The third site you can select in the menu is another world heritage site, Paphos Theatre in Cyprus. The version modelled here is Roman, dated from between 300 BC and 500 AD. The theatre is near the sea, and if you listen carefully you might hear waves in the distance, along with the wind fluttering in the material of the theatre’s canopy and curtains, and perhaps some seagulls. You might also hear pigeons and doves, birds we know the Romans used to eat, as well as local birds the Cyprus Warbler and Cyprus Wheatear. You can also trigger the sound of two Roman musical instruments with buttons, the double pipe (also known as the tibia), and the lituus. Playing double pipes was like putting two oboes in your mouth and playing them at once, except that you used circular breathing so you could continue playing. This involves using your cheeks to blow air out, while breathing in through your nose at the same time. The Lituus is a long bronze tube with a curved bell at the end, and sounds a little like a trumpet. As you move away from the front you will hear more of the reverberation of the theatre, as if the instruments are being played at the front.
 
 
Controls
Touchscreen:
To navigate, tap the screen to go to a selected point, or pinch and drag.
Press the icons to play sounds or return to the menu
 
Mac and PC Version
If using an XBox or similar controller:
Menu:
Use the left joystick to navigate. Use x, the bottom button on the right to select
When Viewing the Sites:
Move using left joystick, look around with the right joystick. Other buttons play and stop sounds. Start takes you back to the menu.
If using a keyboard:
W/S/A/D buttons allow you to to move around, you can also try the arrow keys on some systems. Number buttons trigger sounds. Mouse or trackpad allow you to look around.
 
Credits:
Project direction and audio development by Rupert Till
The project was supported by the University of Huddersfield and the Culture Programme of the European Union.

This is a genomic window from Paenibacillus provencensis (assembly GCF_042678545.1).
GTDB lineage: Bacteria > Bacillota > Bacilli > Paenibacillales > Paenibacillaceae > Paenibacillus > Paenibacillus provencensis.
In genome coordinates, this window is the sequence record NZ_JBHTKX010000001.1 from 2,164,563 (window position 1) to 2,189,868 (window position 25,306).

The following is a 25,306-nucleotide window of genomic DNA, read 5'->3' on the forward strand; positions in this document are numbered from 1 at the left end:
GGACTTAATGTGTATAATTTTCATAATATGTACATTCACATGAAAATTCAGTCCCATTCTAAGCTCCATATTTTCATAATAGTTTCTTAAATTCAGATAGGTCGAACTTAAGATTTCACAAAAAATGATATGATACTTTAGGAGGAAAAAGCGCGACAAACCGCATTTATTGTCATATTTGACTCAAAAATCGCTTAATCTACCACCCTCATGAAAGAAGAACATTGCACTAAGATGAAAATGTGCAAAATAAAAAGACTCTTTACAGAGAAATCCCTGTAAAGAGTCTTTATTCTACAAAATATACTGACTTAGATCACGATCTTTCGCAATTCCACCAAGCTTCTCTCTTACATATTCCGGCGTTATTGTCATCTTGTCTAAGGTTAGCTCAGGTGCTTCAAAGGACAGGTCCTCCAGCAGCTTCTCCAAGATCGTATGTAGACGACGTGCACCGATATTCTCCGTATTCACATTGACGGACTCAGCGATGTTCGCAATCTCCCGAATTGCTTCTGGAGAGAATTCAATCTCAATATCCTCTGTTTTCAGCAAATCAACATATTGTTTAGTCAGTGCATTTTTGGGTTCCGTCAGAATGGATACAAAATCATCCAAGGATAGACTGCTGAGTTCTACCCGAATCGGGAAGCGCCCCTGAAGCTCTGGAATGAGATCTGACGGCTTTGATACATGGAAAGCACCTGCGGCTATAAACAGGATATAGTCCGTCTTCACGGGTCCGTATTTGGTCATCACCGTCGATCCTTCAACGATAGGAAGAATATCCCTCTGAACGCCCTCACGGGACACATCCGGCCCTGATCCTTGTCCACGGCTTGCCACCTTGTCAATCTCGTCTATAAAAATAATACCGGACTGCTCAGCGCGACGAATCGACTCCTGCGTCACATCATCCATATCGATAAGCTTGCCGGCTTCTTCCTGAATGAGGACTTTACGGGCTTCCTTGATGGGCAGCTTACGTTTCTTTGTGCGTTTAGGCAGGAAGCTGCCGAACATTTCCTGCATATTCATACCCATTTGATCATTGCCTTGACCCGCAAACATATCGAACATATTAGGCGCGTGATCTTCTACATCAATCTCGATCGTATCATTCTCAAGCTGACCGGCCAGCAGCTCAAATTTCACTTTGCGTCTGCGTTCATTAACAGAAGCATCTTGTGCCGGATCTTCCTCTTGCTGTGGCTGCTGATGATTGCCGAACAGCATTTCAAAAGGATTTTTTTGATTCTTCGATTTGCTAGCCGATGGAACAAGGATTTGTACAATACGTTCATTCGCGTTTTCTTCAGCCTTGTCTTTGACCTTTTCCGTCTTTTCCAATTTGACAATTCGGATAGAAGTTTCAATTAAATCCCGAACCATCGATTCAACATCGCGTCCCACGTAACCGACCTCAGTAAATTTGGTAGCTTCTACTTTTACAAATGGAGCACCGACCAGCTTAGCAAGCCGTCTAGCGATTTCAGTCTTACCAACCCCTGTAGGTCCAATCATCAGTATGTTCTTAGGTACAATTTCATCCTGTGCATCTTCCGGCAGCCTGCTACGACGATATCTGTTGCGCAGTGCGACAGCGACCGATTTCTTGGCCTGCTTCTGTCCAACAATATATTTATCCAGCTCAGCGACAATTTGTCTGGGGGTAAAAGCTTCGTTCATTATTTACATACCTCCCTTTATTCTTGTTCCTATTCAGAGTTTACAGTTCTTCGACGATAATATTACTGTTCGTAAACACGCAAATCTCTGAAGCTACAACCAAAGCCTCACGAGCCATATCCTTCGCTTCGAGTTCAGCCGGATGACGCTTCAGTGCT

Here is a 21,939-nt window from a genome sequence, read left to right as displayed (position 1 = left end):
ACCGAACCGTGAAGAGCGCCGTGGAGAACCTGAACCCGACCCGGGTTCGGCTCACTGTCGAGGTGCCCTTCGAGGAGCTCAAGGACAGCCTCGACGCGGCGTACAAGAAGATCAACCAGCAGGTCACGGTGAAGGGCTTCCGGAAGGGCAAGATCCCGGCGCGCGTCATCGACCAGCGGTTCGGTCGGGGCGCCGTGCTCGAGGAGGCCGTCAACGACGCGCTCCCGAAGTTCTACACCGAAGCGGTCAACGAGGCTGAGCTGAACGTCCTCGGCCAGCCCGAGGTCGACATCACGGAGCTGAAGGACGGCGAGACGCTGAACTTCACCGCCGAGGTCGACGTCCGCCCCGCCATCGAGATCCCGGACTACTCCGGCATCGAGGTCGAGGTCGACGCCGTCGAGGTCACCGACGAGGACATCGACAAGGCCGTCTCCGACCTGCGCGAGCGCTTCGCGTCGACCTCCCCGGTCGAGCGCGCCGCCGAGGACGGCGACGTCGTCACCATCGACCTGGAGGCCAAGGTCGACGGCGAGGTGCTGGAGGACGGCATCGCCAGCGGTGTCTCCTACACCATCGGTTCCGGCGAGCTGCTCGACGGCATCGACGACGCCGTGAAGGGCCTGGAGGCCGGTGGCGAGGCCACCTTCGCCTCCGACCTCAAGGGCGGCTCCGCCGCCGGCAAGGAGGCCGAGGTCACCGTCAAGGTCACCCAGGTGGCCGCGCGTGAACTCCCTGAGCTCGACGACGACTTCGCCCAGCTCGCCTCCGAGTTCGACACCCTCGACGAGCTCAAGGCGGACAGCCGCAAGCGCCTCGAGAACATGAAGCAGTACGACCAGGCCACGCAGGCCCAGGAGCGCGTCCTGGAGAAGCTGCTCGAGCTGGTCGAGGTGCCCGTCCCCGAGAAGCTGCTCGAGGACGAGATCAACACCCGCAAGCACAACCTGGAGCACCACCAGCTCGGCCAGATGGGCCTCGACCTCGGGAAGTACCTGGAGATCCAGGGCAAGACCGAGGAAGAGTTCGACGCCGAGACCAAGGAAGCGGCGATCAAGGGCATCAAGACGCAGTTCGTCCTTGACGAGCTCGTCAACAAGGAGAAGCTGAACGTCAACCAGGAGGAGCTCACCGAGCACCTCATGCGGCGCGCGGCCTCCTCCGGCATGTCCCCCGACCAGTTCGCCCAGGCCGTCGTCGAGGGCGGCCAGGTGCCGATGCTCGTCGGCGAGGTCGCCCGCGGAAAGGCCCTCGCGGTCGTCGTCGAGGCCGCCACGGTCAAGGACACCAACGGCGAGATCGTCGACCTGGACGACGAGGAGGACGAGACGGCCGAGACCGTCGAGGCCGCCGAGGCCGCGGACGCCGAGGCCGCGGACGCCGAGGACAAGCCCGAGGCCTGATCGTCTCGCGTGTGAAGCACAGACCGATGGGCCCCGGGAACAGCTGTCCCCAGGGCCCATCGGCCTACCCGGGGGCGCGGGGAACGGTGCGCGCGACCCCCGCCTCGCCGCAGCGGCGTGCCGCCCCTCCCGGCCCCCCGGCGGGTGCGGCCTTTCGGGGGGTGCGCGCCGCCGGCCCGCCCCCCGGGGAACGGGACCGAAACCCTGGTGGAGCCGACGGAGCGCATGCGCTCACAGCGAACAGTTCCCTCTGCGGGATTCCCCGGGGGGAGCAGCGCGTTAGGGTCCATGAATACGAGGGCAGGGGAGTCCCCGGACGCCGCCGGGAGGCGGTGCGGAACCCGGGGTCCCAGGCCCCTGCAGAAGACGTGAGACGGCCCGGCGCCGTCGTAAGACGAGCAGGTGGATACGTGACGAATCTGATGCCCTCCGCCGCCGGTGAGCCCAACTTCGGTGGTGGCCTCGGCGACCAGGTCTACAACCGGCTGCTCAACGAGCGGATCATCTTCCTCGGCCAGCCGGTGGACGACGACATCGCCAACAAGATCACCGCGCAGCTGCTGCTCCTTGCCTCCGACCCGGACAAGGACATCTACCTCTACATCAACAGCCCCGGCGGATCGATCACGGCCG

Caves:
Shakers, cow horns, and and an Isturitz pipe reconstruction played as a flute, are made and played by Simon Wyatt. The Isturitz pipe was a flute like instrument made of vulture bone, found in the Isturitz cave in France, the original object was made around 20,000 years ago.
 
The drums, played by Rupert Till and Raquel Jimenez, are replicas of a Mansi drum from west Siberia, collected by Artturi Kannisto in 1906, made from spruce wood and reindeer skin by Juhana Nyrhinen in Finland. This is the sort of drum used by Shamen.
 
Local sea shells are played by Raquel Jimenez.
 
A reconstruction of the Isturitz pipe is played with a reed by Carlos Garcia.
 
A bull roarer is played by Manolo Rojo. This is a prehistoric instrument whirled around your head, which is still played by Australian Aboriginal people.
 
Stonehenge:
Frame drum, as played in the caves.
Wilsford Flute reconstruction, made and played by Simon Wyatt. Archaeologists found a bone flute which was made at about the same time Stonehenge was built, in the Wilsford Shaft, a deep pit discovered near Stonehenge with various objects buried in it.
 
Paphos Theatre:
The Lituus bronze horn you can hear was made by Peter Holmes and played by John Kenny.
 
The double pipes, also known by the Greeks as Aulos and by the Romans as Tibia, are played by Stefan Hagel.
 
Modelling
Digital graphical and interactive modelling by Andrew Taylor, Ertu Unver, Tom Bullard, Daniel Carter, Jordan Bolton, Matthew Bingham, Shiv Devani, Nick Chilvers and Parampal Singh.
 
Caves:
The caves part of the project is based on the Songs of the Caves project, a collaboration between Rupert Till of the University of Huddersfield, Chris Scarre of the University of Durham and Bruno Fazenda of the University of Salford. Also involved in the project were Aaron Watson, Simon Wyatt, Raquel Jimenez, Carlos Garcia and Manuel Rojo Guerra.
 
Access to the caves was only possible through the kind support of Roberto Ontañón Peredo of Roberto Ontañón Peredo of the Museo de Prehistoria y Arqueología de Cantabria, and both the Gobierno de Cantabria and Gobierno Del Principado de Asturias.
 
The Songs of the Caves project was funded by the Arts and Humanities Research Council and the Engineering and Physical Sciences Research Council as part of the Heritage Science programme.
 
Photogrammetric models of the caves were created by Aaron Watson.
 
Stonehenge:
English Heritage provided the original point cloud data that was the starting point of the models of Stonehenge. Lidar data was used to provide accurate ground contours.
Further information is available at soundsofstonehenge.wordpress.com
 
Paphos Theatre:
The Cyprus Institute provided the initial archaeological model on which this reconstruction was based.

© 2015 EMAP - European Music Archaeology Project